The business case for advertising now
Matt Chappell, Senior Partner at Gain Theory, outlines four data-driven reasons to invest in advertising now in order to succeed in the future.
The common reaction to the unprecedented situation we have been facing over the last few months is to pull up the drawbridge, adopt defensive positions, and more often than not in the world of marketing, cut, cancel, pause, delay and reduce.
But there are two sides of the coin.
Unfortunately, there are businesses who have had to shut down completely or have experienced a decrease in demand. On the flip side, many in-demand businesses are finding themselves butting up against capacity limits. All of this leads to a reduced demand for advertising, especially if you’re of the school of thought that believes that advertising exists to prompt demand in the here and now.
However, Marketers that can hold their nerve, as well as the nerves of their Finance Director and board, know that advertising has an impact beyond today and will drive profits far beyond this crisis.
With that in mind, here are four data-informed reasons to invest in advertising now in order to succeed in the future. They are:
1. Advertising’s long-term impact
Gain Theory’s Long Term Impact of Advertising analysis from Thinkbox’s report showed that 58% of advertising’s payback came in the long term (in general, 3 months to 3 years) versus 42% in the short term (now to 3 months). This means that even in a world where short term returns are not viable, there is still value over the long term. If your short-term advertising ROI, as measured by econometrics, was £1, then investing now will generate a further £1.38 over the long term, showing that advertising can have a value over and above what it delivers in the present time.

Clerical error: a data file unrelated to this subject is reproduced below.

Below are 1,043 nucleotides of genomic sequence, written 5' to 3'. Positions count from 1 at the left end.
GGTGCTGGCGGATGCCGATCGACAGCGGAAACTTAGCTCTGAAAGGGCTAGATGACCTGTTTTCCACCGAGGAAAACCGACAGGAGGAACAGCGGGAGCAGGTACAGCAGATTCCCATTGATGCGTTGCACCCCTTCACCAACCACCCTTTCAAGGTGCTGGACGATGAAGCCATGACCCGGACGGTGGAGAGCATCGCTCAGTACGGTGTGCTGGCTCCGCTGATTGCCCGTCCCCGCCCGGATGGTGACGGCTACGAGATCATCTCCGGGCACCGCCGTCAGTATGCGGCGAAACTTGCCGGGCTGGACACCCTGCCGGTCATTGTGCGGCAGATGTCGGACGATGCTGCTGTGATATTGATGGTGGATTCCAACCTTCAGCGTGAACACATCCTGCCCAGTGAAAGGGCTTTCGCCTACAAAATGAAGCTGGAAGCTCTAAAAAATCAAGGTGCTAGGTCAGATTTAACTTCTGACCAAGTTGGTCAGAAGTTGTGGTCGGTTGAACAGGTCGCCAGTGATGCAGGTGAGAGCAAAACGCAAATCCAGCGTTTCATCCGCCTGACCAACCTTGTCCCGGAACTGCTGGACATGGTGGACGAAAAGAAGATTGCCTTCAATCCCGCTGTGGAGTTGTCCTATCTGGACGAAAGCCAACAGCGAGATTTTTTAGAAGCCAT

It is this long-term value that informs findings around companies who invest in a recession doing better afterwards.
Here are a few famous examples:
- Consumer Packaged Goods. Post was the category leader but cut advertising spend during the Great Depression. Kellogg’s the younger competitor, doubled spend, and remains to this day the category leader.
- Automotive. During the recession of the early 1970s, triggered by the oil crisis, Toyota maintained advertising spend as part of its long-term strategy, overcoming both Honda and Volkswagen to become the number one imported car brand into the US.
- Quick Service Restaurants. In the recession of 1990-91, McDonalds dropped its advertising budget which allowed competitors Pizza Hut and Taco Bell to increase sales significantly.
2. Great value media
It is not new news that a lot of media is very good value right now, indeed Matt Hill at Thinkbox has already written about this in detail in the WARC article ‘Cleaning up with TV in Lockdown’.
We are hearing about media costs decreasing significantly due to demand for advertising decreasing and supply increasing as locked-in families watch more TV and spend more time online. What this means in practical terms, is that if your ROI from TV was £2 before the crisis, it could now be up to £3 or £4. If your demand has held strong, or even declined slightly (i.e. by less than costs in media have been decreasing) then it makes sense to place a strong bet on media.